(D2') Ich fühlte{-1}, welchen Spaß es mir gemacht hätte{-2}, spazierenzugehen, wenn da nicht Mama gewesen wäre{-2}.

(E2') Ich fühlte{-1}, wie gerne ich spazierengegangen wäre{-2}, wenn es hier nicht die Geschichte mit Mama gegeben hätte{-2}.

But that seems implausible. Who would think like that?

So the alternative is to retain the Meursault who at 10 a.m. entertains thoughts about a hypothetical walk at 10 a.m., i.e. (D1') and (E1'). That, however, implies I must believe that German counterfactuals backshifted. Our story, if narrated "in the present tense," would have to go as follows:

(D1) Ich fühle{0}, welchen Spaß es mir machen würde{0}, spazierenzugehen, wenn da nicht Mama wäre{0}.

(E1) Ich fühle{0}, wie gerne ich spazierenginge{0}, wenn es hier nicht die Geschichte mit Mama gäbe{0}.

You will note that in going from (D1) to (D1'), and again from (E1) to (E1'), backshifting occurred, e.g. from "machen würde" to "gemacht hätte."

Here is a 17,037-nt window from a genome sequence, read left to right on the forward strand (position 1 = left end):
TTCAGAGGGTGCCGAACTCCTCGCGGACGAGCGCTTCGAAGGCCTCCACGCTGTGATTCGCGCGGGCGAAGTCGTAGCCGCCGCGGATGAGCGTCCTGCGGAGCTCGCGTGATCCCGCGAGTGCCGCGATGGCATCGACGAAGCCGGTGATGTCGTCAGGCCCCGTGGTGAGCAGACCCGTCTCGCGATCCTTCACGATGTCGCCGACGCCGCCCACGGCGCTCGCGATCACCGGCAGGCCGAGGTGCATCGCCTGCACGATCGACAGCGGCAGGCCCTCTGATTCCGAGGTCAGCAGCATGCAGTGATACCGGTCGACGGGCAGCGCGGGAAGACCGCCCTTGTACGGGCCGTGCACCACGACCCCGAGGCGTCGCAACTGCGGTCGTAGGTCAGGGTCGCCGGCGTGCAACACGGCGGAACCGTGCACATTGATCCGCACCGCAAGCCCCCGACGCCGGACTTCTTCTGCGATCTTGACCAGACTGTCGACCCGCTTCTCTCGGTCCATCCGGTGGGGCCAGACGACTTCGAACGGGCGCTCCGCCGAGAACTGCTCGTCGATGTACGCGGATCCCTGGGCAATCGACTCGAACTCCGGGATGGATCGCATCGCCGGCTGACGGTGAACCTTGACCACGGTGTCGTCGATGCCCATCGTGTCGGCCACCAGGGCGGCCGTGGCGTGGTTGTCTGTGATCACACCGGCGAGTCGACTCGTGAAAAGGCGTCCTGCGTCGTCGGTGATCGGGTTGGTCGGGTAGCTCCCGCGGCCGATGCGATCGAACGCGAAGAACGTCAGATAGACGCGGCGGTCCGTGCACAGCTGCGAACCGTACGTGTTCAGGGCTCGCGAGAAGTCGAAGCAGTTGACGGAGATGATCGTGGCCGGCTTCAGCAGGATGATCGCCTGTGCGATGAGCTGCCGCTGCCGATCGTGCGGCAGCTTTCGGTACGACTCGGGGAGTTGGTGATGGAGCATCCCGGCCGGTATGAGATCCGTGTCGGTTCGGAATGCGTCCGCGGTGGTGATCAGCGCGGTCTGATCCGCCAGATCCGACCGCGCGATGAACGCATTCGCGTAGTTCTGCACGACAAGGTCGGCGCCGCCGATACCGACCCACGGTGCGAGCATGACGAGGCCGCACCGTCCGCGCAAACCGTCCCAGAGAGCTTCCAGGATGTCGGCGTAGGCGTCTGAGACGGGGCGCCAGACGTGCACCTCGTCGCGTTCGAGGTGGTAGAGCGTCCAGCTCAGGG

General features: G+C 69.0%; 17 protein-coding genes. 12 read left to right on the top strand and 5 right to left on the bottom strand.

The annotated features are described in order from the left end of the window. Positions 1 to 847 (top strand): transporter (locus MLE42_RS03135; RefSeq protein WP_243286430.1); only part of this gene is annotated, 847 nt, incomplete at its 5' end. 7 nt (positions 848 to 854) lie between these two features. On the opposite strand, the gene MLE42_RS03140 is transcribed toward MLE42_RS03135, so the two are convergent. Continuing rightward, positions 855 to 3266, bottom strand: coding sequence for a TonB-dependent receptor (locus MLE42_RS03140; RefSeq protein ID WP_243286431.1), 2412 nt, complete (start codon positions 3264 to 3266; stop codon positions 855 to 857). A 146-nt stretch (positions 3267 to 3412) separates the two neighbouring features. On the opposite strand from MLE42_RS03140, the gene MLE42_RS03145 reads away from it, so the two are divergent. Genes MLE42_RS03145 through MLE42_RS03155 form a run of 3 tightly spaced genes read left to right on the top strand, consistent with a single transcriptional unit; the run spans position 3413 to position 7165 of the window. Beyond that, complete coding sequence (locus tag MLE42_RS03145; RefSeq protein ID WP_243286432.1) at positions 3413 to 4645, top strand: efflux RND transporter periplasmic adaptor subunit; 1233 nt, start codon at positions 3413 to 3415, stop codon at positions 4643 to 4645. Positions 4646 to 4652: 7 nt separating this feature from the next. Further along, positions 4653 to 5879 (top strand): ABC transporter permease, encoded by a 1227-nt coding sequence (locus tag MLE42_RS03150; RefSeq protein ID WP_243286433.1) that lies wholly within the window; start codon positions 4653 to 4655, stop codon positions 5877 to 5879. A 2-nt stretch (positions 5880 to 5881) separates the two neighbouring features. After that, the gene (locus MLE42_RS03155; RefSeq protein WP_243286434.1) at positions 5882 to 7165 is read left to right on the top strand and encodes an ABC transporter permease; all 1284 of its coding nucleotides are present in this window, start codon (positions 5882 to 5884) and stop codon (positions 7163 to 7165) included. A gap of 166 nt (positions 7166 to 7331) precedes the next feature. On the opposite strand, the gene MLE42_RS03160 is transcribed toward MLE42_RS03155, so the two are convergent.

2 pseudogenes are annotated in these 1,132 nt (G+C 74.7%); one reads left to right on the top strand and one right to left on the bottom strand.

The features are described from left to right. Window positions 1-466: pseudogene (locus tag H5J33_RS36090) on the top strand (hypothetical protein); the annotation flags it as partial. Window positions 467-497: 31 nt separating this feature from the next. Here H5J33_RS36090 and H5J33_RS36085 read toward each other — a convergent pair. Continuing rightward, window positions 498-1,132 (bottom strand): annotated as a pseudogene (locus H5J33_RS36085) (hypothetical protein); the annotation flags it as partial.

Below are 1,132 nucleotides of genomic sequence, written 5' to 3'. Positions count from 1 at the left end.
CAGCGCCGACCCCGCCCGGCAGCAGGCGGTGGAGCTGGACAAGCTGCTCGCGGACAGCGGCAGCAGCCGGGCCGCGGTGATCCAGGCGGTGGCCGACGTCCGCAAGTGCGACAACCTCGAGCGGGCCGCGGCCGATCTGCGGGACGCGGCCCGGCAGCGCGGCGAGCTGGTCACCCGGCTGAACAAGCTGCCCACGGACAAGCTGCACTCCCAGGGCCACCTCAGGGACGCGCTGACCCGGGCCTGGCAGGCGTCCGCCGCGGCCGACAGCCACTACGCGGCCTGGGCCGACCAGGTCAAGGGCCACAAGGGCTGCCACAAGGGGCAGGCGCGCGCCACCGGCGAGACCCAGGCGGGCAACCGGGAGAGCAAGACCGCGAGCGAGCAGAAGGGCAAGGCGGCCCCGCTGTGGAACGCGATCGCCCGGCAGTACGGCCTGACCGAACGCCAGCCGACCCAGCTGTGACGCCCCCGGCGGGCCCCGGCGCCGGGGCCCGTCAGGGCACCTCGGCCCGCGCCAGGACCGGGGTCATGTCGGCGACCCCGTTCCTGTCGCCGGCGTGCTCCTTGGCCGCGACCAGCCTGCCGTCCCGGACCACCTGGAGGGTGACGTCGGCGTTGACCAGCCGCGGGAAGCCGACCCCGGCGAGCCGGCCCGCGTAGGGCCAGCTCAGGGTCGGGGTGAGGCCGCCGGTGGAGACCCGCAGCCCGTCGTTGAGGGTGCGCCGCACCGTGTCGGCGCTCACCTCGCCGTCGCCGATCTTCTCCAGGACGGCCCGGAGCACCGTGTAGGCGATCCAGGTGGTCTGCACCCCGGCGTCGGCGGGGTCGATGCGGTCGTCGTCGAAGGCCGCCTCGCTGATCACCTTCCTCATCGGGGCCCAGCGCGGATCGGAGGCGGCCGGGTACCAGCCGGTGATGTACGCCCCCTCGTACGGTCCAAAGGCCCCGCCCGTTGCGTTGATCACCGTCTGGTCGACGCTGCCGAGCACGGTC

In sum: In order to retain my favored reading, I have to accept the grammatical principle that German counterfactuals backshift.

To answer my question, please tell me:

(Q1) Whether I am right to time-code the German quotes as (D1') and (E1') rather than (D2') and (E2'), i.e. right to retain the plausible reading of Meursault entertaining thoughts about a hypothetical present.

(Q2) Assuming yes to (Q1), whether backshifting as exemplified in (D1) and (D1') or (E1) and (E1') is normal in German.

(Q3) If such backshifting is not normal, i.e. German counterfactually usually do not backshift, what accounts for the deviation from that rule seen in our German quotes.


For what it's worth (in answering the question), the French original goes:

(F1') Il y avait longtemps que j’étais allé à la campagne et je sentais{-1} quel plaisir j’aurais pris{-1} à me promener s’il n’y avait pas eu{-1 or -2} maman.

And while we're at it, two English translations.

(A1') I hadn’t been in the country for ages, and I caught{-1} myself thinking what an agreeable walk I could have had{-1}, if it hadn’t been{-1 or -2} for Mother. (Stuart Gilbert.)